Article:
Big Blue Boosts Trade-Ins For Power 770 Deal
May 21, 2012 Timothy Prickett Morgan
Boy, IBM sure seems hot to move its almost-top-end Power 770 servers these days. The company has two deals in the works, and it last week jacked up the trade-in credits on one deal while it at the same time backed off a little bit on the sweetener for another deal that went dormant at the end of March but which was revived two weeks ago.
IBM has been offering trade-in credits to customers who move from older Power-based servers or competitive Unix or proprietary machines made by Hewlett-Packard, Oracle, and Fujitsu to new Power7-based machines for so long it is hard to remember a time when it didn’t. The company is fussing with these deals all the time, so it is also hard to keep them straight. The last time this particular Power Systems Trade-In deal, which gives customers buying new Power7 iron a cash-rebate that ranges from a low of $250 on a PS700 blade server to a high of $120,000 on a loaded up Power 795, was tweaked was back in February, when it added in the new Power 710, 720, 730, and 740 Gen2 machines to the list of acquired machines. (These machines were launched in October 2011 and sport slightly faster Power7 CPUs and PCI-Express 2.0 peripheral slots.)
This time around, in announcement letter 312-063, IBM is juicing the deal for Power 770 buyers. Generally speaking, the trade-in rebates have been doubled compared to the levels they were at before this deal was tweaked on May 15. On certain smaller configurations of the Power 770s with relatively few cores activated, the rebates are almost three times as high, jumping from $750 to $2,000 on machines with from four to seven cores and from $1,250 to $3,000 on machines with eight to 15 cores. With this revision, the trade-ins for buyers of Power 770s now get from $2,000 to $40,000, depending on the configuration of the acquired machine.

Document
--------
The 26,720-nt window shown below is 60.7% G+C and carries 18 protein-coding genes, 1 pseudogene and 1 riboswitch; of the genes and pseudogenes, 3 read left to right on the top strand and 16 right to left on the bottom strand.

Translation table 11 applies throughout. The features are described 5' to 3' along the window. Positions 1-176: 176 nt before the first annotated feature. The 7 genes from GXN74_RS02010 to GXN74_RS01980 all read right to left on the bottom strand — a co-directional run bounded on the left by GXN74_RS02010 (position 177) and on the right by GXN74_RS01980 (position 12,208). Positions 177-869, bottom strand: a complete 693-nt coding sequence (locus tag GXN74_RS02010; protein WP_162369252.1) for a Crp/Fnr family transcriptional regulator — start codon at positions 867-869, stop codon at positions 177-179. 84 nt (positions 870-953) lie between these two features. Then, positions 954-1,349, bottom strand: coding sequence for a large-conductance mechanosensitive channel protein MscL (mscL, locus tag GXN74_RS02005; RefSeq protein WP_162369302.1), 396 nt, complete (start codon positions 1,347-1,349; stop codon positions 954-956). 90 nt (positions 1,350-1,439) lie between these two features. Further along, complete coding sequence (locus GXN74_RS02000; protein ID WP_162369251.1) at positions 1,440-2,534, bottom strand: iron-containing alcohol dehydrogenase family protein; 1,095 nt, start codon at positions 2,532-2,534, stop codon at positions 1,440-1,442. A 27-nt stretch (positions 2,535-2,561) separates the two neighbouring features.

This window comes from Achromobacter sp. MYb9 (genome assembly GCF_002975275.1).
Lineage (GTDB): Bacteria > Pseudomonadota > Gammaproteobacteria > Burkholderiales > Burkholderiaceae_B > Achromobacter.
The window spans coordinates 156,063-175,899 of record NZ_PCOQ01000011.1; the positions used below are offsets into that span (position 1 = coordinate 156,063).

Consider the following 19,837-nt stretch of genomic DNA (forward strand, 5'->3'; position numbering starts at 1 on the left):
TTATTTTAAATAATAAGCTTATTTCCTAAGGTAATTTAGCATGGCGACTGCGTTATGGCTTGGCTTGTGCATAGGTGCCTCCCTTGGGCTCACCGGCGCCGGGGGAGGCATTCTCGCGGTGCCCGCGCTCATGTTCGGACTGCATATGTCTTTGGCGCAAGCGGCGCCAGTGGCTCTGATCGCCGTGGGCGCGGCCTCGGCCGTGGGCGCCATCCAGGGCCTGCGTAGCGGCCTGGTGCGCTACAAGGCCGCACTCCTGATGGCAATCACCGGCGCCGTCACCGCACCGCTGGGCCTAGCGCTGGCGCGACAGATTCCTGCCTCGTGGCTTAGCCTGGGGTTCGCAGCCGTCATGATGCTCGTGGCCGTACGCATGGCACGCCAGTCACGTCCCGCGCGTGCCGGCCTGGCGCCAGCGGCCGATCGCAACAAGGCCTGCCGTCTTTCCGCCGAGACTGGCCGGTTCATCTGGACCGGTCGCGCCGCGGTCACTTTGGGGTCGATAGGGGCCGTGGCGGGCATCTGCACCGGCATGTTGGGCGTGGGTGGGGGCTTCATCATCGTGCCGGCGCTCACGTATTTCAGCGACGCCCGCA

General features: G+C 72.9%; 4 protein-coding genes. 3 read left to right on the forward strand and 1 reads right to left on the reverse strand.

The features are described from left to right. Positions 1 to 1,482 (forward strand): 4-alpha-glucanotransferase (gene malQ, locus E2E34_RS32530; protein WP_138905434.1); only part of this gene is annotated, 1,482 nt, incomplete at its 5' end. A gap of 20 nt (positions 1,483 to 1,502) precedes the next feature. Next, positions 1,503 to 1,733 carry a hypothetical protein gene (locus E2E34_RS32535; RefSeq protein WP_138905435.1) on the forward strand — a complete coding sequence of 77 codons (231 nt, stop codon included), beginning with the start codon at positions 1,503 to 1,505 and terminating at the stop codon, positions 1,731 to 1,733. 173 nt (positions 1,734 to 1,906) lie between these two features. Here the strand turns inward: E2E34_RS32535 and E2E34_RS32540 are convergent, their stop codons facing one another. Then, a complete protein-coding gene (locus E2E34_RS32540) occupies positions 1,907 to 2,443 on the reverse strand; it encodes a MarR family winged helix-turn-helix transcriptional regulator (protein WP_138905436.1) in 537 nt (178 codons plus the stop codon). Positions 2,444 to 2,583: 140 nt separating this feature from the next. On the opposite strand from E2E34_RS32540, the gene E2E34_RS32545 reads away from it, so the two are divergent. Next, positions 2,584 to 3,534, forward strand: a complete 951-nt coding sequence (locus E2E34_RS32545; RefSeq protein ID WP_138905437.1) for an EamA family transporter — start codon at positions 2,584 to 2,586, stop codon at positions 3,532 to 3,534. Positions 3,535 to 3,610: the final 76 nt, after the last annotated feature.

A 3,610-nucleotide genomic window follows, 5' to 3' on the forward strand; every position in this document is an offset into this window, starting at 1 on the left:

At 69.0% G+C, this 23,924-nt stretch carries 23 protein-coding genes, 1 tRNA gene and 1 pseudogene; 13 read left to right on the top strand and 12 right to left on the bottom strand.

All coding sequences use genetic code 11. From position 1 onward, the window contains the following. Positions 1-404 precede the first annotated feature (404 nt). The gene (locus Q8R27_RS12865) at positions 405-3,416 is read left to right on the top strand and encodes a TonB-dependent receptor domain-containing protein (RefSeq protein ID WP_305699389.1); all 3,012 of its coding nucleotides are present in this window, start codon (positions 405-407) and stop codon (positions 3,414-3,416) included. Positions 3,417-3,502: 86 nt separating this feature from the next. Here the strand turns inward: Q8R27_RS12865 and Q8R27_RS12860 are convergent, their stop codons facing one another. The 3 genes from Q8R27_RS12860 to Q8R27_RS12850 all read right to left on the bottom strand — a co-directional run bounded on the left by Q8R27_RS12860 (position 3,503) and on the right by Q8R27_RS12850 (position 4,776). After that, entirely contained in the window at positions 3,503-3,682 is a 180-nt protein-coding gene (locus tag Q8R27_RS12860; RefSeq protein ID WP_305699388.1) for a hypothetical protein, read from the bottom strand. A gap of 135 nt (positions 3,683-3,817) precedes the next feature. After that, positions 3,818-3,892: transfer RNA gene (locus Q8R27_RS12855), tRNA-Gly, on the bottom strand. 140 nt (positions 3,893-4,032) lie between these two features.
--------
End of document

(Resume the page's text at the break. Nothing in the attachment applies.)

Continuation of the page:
This Power Systems trade-in deal sits beside a “spring cleaning” rebate that Big Blue revived in announcement letter 312-058 that is focused on the Power 770 and that gives customers rebates range from $6,500 to $35,000 and that works out to somewhere between 9.6 percent and 14.7 percent off list price for the raw processing capacity in the Power 770 for the configurations in the deal.
IBM i shops would probably love to see a deal sweetener like this for the Power 720, which is by far the most popular target acquisition for customers given their relatively small size. Particularly given the very sweet deal IBM is giving Linux shops with the PowerLinux machines and the intense pressure from Windows-X86 servers.